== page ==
- Use the proper hair products to protect your hair from the sun, heat tools, the elements, & processing. My stylist recommended an entire arsenal of products to use in a specific order. Yes, I know, stylists make money off of these products, but at this stage in my life, I’m willing to spend the money on better products if they are going to keep my hair looking the best it can. These products include an every day conditioner, a leave-in condtioner once a week, a deep conditioner to use periodically, a heat protectant spray, styling mousse, and Moroccan oil to apply while your hair is still wet and before you blow dry your hair. Keep in mind that whatever products you use, make sure that they cater to your hair type – thick, thin, curly, coarse, fine, color-treated, greasy, dry, etc.
- Don’t brush too often and use a wide toothed comb to de-tangle your hair when it’s wet. This will help minimize breakage due to wet hair being more fragile and susceptible to damage.
- Use heat tools as sparingly as possible. These include blowdryers, straight irons, & curling irons. If you must use these tools, especially the irons, ensure that the temperature setting isn’t so high that it’s literally burning your hair.
- Wear a hat if you’re in the sun a lot. Hats can protect your hair from the sun’s damaging UV rays. Take time to try different hats until you can find the style and type that you like. This may sound silly, but if you like the way you look in a particular hat, you’re more likely to wear it. Your hair will appreciate it. Bonus: hats are great for bad hair days.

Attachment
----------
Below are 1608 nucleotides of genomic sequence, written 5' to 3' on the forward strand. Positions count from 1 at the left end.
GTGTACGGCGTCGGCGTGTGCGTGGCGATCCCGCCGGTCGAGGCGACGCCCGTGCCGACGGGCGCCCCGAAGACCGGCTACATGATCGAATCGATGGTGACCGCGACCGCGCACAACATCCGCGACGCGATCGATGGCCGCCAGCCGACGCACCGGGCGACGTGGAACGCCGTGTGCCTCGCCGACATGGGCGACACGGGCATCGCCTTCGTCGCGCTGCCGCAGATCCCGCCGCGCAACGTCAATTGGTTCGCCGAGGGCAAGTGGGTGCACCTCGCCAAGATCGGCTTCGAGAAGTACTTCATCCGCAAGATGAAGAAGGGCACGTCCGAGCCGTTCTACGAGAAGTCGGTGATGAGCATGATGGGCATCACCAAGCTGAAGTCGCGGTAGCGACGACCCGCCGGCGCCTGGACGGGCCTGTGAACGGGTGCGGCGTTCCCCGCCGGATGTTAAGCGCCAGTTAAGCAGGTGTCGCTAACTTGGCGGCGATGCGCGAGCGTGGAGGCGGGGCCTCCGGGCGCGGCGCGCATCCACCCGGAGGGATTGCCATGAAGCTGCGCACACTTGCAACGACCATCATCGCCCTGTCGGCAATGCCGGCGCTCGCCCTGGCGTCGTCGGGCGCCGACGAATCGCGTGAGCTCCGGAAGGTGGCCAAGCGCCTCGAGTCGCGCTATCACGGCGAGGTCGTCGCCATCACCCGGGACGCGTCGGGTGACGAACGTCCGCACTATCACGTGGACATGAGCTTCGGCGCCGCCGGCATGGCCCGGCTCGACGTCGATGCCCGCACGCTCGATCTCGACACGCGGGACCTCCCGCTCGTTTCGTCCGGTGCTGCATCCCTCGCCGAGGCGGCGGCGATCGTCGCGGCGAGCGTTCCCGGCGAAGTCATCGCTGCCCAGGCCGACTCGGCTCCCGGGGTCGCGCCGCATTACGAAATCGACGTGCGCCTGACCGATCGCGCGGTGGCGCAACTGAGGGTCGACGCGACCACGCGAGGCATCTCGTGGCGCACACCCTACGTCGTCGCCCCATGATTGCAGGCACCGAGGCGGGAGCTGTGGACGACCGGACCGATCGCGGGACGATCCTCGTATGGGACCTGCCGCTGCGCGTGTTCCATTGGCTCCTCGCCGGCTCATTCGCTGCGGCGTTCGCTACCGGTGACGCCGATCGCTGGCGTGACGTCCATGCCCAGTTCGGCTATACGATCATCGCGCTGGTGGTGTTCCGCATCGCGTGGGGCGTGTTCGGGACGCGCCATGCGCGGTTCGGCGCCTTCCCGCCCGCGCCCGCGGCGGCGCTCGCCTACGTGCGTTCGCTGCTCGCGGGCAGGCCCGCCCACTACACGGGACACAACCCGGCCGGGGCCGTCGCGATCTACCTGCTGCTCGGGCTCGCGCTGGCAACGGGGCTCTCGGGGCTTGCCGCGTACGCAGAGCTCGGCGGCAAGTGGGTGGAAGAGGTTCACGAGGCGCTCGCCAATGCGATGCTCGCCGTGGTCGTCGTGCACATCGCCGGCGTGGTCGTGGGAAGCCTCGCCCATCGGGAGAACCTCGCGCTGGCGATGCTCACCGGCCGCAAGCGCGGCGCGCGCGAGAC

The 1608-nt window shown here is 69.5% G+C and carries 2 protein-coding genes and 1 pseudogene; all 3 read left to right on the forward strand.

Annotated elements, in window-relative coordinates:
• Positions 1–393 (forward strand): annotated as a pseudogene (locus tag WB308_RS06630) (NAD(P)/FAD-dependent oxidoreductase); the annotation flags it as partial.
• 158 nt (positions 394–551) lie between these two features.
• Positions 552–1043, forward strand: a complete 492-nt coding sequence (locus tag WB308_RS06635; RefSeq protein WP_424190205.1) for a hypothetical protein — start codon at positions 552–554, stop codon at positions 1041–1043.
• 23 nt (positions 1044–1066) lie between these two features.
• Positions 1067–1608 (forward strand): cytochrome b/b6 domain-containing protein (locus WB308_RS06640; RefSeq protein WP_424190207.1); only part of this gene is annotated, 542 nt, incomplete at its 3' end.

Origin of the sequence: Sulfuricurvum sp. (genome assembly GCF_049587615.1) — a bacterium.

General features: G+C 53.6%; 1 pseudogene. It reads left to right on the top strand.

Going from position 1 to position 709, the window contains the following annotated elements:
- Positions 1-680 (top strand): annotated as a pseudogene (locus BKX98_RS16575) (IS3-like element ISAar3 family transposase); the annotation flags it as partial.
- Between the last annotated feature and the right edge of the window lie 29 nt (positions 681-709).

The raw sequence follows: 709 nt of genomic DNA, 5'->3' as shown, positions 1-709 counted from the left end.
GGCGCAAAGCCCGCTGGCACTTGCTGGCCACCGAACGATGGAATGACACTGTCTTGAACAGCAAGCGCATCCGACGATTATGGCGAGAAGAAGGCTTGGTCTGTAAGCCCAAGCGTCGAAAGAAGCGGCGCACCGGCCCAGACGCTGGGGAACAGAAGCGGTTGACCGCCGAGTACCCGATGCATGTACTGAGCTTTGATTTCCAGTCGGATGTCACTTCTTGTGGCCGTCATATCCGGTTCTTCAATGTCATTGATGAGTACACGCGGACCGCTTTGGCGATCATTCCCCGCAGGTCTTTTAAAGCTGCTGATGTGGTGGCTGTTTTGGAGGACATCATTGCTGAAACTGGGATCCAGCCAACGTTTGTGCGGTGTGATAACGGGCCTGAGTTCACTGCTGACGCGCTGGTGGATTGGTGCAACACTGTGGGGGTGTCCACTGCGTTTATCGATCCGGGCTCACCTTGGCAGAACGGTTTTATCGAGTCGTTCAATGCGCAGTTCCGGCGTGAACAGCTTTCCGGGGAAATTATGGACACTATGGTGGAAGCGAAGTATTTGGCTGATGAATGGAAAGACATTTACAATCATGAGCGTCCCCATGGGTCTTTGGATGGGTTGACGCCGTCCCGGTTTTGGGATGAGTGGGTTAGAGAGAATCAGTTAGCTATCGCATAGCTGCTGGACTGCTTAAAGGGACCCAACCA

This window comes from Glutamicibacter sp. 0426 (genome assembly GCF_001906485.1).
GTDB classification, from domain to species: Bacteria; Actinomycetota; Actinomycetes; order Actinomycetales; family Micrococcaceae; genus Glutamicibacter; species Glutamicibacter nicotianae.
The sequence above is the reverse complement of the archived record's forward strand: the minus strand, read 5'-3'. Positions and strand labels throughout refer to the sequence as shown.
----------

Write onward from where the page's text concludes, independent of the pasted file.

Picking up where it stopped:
- Space out the times you color and process your hair. If you color and process your hair too often, it will dry out, get dull, and become damaged. Try to wait at least 3 weeks in between appointments.
- Don’t wash your hair every day. According to WikiHow “People often make the mistake of thinking that they need to wash their hair everyday, but washing hair too often can actually dry hair out, or weigh it down with product. For most people, washing your hair three to four times per week is plenty. The longer, thicker, curlier, and more processed your hair, the longer it can go between washes. If your hair gets oily very quickly and you must wash everyday, use a lightweight or “everyday” shampoo, as these contain milder detergents than others.”
- Don’t rub a towel through your wet hair after a shower. Just press the towel in different places to blot it dry. As wet hair is more fragile and more easily damaged, blotting your hair with a towel as opposed to roughly rubbing the towel through your hair, will avoid frizz, and breakage.
- Learn the proper techniques for blowing out your hair. If you use the proper brushes, blowdryer, and hair products, you can avoid having to go back over your hair with a straight iron or a curling iron. Ask your stylist to spend some extra time with you to demonstrate to you how to blow dry your hair correctly.
- You are what you eat. WikiHow suggests, for healthy hair, to eat salmon, walnuts, oysters, sweet potatoes, eggs, spinach, lentils, greek yogurt, blueberries, & poultry. These foods contain high Omega-3’s and other essential vitamins for healthy hair. They also recommend taking vitamin supplements, specifically biotin, vitamin A, vitamin E, vitamin B5, and Inositol. But always check with your physician before starting any new supplements.
- Keep your stress levels down as much as possible. Stress can directly affect your body in numerous ways. Personally, for me, stress increases my anxiety and panic attacks, causing major stomach pains. For other people, I’ve seen stress cause their hair to literally fall out, including their eyelashes. Try not to sweat the small stuff. Your hair and the rest of your body will benefit from it.
So, here’s to beautiful, luscious, shiny, healthy hair from here on out.
Please feel free to comment on this post if you have any other tips for keeping healthy hair.